If you struggle with muscular pain during your workout, it might be time to switch up your warm up routine. Here, we’ll talk about dynamic stretching and how it can help you with your workout.
What is dynamic stretching?Dynamic stretching is the use of movement to warm up specific muscles, getting them pumped and ready for exercise. It’s different from normal static stretching as it takes movements like squats and lunges and transforms them into stretches.1
What is static stretching?
Static stretching is a common workout warmup. It works by placing a certain muscle where it can be extended, and holding it there for a certain amount of time. While this is a good way to warmup, it lacks some of the benefits of dynamic stretching.
But what are the advantages of dynamic stretches?
Here are just some of the advantages of dynamic stretches:
- Dynamic stretching warms up the muscles to their working temperature, which thoroughly stretches them out and improves their overall function. You may think that static stretching lengthens the muscle and therefore makes it work better, but over time its performance can be lowered by this.
- Dynamic stretching is a great way to prepare for high-intensity workouts. It helps get your body ready for what’s coming, whereas static stretching will not help as much as it only loosens the muscles.
- Ready to get in the mood? Dynamic stretching is almost like a mini workout, so it gets your blood pumping and you’ll feel more mentally ready for the workout ahead. Static stretching, on the other hand, has the potential to make you feel rather sleepy – not something you want to be feeling prior to exercise.
- Dynamic stretching will also improve your mobility in both the short term (prior to your workout) and eventually the long term, as you increase your muscles’ performance and reduce the probability of injury. As you dynamic stretch more and more, you’ll notice a sustained positive effect on your overall performance during exercise.2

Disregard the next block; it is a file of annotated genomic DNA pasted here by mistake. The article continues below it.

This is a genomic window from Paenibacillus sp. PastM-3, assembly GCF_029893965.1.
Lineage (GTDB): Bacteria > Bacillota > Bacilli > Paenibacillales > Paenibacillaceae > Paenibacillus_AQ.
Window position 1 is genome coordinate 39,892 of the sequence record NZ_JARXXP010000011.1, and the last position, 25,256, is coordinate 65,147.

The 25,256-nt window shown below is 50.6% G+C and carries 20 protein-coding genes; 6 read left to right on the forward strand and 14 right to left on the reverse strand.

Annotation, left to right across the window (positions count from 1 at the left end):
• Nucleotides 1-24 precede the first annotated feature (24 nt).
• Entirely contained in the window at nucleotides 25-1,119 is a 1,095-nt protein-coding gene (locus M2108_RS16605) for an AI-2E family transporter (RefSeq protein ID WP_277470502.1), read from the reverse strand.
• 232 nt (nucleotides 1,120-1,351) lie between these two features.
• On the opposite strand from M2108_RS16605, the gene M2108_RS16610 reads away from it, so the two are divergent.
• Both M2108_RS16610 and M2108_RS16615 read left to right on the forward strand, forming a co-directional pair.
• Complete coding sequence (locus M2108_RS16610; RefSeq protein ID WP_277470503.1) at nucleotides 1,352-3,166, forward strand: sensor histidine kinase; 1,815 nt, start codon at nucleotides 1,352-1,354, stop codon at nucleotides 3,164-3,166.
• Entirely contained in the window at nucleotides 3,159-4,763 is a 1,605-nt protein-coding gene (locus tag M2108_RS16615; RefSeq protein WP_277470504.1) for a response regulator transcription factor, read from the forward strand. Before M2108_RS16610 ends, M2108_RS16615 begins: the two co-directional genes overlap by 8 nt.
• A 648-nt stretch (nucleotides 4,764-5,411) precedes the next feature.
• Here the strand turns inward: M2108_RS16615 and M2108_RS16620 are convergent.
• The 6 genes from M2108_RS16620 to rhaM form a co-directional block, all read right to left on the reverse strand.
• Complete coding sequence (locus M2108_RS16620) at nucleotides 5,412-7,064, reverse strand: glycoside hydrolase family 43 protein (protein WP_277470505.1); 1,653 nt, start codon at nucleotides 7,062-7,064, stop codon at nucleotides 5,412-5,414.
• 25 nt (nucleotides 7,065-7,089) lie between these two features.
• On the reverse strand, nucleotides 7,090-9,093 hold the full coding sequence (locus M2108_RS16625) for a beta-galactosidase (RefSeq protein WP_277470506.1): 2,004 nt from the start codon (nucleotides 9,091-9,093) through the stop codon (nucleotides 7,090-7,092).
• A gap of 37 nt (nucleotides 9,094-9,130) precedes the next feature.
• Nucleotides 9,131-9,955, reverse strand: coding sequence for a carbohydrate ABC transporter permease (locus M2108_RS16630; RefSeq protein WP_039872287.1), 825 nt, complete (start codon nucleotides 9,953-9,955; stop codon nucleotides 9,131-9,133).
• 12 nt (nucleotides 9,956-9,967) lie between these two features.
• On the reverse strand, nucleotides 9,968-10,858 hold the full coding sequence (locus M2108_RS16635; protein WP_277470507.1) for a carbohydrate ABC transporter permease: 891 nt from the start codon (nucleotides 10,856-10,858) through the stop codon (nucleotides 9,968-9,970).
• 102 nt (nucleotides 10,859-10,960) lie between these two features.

Four examples of dynamic stretching
Upper back stretch
Stand up straight, with your feet slightly wider than shoulder-width apart, and your knees slightly bent. Then, interlock your fingers and push your hands as far away from your chest as you can, all the while allowing your upper back to relax. You should feel the stretch between your shoulder blades.
While sitting on the ground with both legs out in front of you, bend your left leg and place the sole of your left foot alongside your right knee, so your legs are making a ‘P’ shape. Allow your left leg to lay relaxed on the ground and bend forward, keeping your back straight. You should feel the stretch on the hamstrings in your right leg. Repeat with your other leg.
Stand with one leg in front of the other, with your hands flat and at shoulder height pressed against a wall. Move your back leg further away from the wall, all the while keeping it straight and pressing your heel into the floor. Keep everything facing the wall and your rear leg and spine in a straight line. You should feel the stretch in the calf of your rear leg. Hold for a few seconds and repeat with the other leg.
Hip and thigh stretchStand up straight and get into a lunge position. Slowly lower yourself into the lunge, remembering to keep your back straight. Use your arms to balance if you need to. You should feel the stretch along the front of the leg that’s bent towards the floor. Hold for a few seconds and repeat on the other leg.3 Getting fit starts with eating right. Take the first step towards a fitter, happier you and check out our selection of exercise support supplements.
Last updated: 26 May 2020https://crossfitcommitted.com/advantages-dynamic-stretching/ 3 https://www.newcastlesportsinjury.co.uk/ten-static-stretching-exercises/